Discovery now weighs 480kg, helping get the mpg around 43.5mpg. To give that some perspective, an Indian Springfield motorcycle I rode earlier this year weighed 350kg.
There are four 12V charging points and nine USB sockets (!) plus space in the central console to store four tablets/iPads.
It can also tow weights up to 3500kg and has a Tow Assist (ATS) system which allows you to use rear view facing cameras and some guidance lines to reverse with ease.
I think the most criticism the new Discovery will get will be for its looks. I have to say I love everything about it apart from the C-pillar at the back. It angles forwards and just goes against the flow of everything else on the car. This same ‘design cue’ is on the Discovery Sport (which we drove in Iceland last year). I get that it’s a design statement, so maybe it will grow on me?
Land Rover says: “New Discovery’s dramatic design represents a radical departure from previous models but retains established Discovery DNA. The trademark stepped roof and highly visible C-pillar are inspired by Discovery models of the past and distinguish the premium execution of New Discovery. The C-pillar design in particular gives the profile more drama and creates a design cue for the whole Discovery family.”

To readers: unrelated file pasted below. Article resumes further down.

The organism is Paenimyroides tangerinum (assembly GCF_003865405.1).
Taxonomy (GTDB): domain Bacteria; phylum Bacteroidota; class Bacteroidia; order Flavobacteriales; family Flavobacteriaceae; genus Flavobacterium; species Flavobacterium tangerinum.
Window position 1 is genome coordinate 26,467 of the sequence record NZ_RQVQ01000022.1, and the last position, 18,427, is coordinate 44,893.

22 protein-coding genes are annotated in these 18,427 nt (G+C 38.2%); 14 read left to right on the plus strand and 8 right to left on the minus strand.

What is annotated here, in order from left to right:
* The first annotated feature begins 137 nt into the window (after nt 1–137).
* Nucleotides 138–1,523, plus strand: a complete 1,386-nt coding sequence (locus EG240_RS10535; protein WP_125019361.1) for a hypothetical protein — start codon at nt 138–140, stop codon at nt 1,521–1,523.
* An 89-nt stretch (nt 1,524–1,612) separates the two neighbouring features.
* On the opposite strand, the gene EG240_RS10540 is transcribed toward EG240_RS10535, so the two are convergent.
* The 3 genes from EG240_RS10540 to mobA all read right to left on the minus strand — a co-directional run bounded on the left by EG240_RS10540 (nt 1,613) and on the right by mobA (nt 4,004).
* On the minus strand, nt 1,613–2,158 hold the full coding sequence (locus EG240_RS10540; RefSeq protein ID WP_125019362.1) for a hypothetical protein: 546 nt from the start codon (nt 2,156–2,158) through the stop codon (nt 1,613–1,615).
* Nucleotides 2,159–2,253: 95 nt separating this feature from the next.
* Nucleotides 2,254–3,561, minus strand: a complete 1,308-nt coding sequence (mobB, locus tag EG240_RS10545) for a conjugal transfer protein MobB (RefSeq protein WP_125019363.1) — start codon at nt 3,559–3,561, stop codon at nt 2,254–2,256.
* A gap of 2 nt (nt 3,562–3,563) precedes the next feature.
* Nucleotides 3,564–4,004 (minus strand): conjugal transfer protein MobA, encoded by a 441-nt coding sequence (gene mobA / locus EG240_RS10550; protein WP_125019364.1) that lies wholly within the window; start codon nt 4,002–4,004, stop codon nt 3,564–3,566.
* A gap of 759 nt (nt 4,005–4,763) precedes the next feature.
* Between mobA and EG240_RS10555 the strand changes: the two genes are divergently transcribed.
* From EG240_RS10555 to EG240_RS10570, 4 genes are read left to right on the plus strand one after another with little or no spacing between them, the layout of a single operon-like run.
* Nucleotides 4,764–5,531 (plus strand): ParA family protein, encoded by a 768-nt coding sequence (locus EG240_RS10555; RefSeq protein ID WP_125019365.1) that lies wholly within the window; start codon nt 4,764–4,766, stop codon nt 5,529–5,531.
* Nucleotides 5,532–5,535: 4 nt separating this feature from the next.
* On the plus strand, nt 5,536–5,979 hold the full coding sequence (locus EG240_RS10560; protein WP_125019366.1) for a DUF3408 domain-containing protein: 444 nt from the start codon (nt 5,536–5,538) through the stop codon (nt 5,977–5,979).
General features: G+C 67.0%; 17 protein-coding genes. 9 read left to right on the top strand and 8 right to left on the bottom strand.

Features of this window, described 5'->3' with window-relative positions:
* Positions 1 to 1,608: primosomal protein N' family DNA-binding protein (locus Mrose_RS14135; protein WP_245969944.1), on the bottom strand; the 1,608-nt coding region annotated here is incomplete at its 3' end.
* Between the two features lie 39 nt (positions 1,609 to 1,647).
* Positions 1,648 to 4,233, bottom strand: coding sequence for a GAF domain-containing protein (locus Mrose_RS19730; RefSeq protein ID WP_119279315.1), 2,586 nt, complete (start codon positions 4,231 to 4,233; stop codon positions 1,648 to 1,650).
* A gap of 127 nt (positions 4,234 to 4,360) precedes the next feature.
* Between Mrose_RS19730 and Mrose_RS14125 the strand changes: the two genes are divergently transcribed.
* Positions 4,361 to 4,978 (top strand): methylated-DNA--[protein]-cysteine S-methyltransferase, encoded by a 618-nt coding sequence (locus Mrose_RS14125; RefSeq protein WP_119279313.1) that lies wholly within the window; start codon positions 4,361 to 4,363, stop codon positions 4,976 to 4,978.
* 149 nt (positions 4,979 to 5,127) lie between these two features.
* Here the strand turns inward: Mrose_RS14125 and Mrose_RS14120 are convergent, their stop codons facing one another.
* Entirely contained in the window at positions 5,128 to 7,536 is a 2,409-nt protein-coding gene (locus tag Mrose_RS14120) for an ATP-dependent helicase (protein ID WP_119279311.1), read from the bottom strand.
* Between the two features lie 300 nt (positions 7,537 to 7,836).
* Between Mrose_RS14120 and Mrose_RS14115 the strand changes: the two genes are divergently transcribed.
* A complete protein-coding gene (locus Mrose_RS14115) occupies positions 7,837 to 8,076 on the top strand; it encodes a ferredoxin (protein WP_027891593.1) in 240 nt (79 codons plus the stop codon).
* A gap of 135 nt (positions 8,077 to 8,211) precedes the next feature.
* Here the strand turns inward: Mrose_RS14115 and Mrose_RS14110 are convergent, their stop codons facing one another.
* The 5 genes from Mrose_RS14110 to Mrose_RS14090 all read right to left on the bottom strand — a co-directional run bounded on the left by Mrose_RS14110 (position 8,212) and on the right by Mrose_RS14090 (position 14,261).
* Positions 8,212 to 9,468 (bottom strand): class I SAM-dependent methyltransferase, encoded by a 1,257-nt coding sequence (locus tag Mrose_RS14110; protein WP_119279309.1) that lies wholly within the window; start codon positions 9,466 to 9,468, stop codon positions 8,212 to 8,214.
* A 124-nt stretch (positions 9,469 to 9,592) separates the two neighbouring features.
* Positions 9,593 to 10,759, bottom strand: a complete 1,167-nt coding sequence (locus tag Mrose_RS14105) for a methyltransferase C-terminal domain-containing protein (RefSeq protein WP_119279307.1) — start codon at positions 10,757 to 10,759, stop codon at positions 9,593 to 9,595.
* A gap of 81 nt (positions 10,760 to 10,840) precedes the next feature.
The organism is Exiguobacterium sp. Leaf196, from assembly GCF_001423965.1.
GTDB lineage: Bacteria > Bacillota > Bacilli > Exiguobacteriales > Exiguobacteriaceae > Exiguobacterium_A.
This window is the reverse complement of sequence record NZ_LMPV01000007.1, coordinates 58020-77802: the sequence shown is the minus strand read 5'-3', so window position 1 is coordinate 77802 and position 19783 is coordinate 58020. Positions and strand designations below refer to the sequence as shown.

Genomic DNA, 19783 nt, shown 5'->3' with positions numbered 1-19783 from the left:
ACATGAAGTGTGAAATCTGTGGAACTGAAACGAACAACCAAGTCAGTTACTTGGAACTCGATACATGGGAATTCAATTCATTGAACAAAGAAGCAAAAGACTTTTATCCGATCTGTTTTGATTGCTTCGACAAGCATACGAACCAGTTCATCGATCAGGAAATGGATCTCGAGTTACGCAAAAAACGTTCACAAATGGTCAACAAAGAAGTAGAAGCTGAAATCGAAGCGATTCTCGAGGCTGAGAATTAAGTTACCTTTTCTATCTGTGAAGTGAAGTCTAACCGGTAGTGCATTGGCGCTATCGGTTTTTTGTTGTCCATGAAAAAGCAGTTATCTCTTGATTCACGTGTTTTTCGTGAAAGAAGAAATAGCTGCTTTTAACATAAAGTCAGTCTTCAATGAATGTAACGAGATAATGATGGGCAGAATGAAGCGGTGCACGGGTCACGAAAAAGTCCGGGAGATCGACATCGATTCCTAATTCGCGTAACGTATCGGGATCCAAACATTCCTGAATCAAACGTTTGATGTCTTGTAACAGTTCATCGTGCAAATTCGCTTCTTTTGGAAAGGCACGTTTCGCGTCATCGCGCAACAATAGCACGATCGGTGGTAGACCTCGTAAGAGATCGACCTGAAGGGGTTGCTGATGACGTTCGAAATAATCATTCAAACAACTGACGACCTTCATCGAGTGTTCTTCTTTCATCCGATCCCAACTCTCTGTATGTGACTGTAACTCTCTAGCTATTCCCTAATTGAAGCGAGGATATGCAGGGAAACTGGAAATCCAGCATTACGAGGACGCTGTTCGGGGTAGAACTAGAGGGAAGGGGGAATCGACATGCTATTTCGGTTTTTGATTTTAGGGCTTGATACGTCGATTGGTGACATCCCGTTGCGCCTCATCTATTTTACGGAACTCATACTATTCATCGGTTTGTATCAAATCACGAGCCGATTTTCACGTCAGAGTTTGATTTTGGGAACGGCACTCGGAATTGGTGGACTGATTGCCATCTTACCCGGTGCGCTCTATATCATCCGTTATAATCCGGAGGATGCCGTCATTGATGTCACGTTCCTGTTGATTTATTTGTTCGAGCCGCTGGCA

One feature I am very pleased to see on this is a tailgate that you can sit on. I used to love sitting on the back of my dad’s Range Rover when I was little, so I’m glad to see it’s finally made it on to the Discovery. This one is actually a Powered Inner Tailgate (PIT) which incorporates an additional fold-down section that deploys when the tailgate is opened.
We’ll cover the full adventure potential of the new Discovery in an upcoming feature. But for now, we’ll let you watch the videos and have a play with Land Rover’s online vehicle configurator using the link below.